Darwin was relieved when he found that far from resenting his treatment, Wallace felt honoured for their ideas to be associated. In fact, when writing about natural selection, Wallace chose the term ‘Darwinism’ and defended ‘Darwinism’ with vigour, both in England and abroad, describing himself as a ‘Darwinian’. Both Darwin and Wallace recognised that their theory (which they both acknowledged had been arrived at independently) had anticipators and were fully aware of the importance of recognising the contributions of others. They remained correspondents, consulting each other on various topics and Wallace was one of the pall-bearers at Darwin’s funeral.
Wallace was a believer in inspiration and said ‘all my best ideas have come to me suddenly’. Modest to a fault, he was happy to receive (among many other honours heaped on him) the Royal Society’s ‘Darwin’ medal, and described as ‘outrageous’ attempts to put him on same level as Darwin. 
When presented with the first ‘Darwin-Wallace’ medal by the Linnean Society on 1 July 1908 (celebrating the anniversary of publication of the Darwin-Wallace papers), Wallace contrasted himself with Darwin: “I was then (as often since) the “young man in a hurry”: he, the painstaking and patient student, seeking ever the full demonstration of the truth that he had discovered, rather than to achieve immediate personal fame.”.  Wallace felt himself more suited to fieldwork (he was meticulous with his labels and had always recognised the importance of noting the location where each specimen had been found) and was glad that Darwin had been able to provide the vital detailed proofs and analysis for their controversial ideas.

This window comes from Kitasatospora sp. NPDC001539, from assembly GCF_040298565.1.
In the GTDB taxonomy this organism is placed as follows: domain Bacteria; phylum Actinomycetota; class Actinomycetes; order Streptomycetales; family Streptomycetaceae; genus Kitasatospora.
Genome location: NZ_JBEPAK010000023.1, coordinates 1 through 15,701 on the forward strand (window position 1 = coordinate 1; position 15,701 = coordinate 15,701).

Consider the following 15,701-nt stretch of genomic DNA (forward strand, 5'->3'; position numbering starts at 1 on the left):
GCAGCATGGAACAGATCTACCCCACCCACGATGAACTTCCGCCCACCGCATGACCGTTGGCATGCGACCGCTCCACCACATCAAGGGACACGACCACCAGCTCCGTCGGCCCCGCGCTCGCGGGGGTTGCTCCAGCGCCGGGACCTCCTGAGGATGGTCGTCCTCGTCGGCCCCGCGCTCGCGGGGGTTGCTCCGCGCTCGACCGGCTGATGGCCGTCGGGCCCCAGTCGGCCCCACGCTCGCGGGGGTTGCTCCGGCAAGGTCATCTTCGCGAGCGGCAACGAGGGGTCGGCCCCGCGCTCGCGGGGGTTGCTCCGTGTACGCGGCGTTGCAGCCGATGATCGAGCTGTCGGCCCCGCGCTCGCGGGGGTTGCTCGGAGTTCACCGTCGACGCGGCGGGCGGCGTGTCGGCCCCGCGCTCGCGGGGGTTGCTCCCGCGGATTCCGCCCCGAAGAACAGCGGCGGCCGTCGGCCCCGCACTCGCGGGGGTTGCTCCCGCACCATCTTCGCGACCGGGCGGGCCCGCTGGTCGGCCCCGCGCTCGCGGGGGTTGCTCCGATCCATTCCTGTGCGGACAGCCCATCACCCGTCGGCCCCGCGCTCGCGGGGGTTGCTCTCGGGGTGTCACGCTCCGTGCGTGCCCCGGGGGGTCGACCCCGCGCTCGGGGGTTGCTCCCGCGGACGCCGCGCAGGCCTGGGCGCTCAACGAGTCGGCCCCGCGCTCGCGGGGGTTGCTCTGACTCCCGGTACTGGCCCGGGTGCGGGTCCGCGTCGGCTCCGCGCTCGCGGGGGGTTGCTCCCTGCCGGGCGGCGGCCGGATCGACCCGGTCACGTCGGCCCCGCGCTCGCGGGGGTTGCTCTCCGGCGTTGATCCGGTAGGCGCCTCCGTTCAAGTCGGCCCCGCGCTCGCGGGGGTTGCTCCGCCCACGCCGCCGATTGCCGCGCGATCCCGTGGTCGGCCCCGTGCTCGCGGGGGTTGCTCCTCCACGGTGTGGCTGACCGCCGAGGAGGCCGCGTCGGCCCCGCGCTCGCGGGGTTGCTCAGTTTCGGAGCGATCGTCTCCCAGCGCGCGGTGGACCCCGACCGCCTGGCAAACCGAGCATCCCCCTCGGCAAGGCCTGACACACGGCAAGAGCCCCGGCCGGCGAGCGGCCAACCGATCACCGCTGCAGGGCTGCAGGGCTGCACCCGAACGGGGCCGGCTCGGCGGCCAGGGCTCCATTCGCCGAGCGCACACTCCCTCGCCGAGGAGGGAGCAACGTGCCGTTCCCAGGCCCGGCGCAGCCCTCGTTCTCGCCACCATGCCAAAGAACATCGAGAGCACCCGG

Although they did not agree on everything (and sometimes had to agree to disagree), Darwin and Wallace shared mutual respect and friendship, and believed ardently in the spirit of co-operation, which their relationship personified.
Wallace, correspondance, postcard, entomologist, naturalist, archives
The postcard above, written in Wallace’s handwriting reads as follows ‘Many thanks for the kind congratulations- Am feeling quite jolly! Alfred R Wallace’
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Drawing techniques for publication

By Katherine Child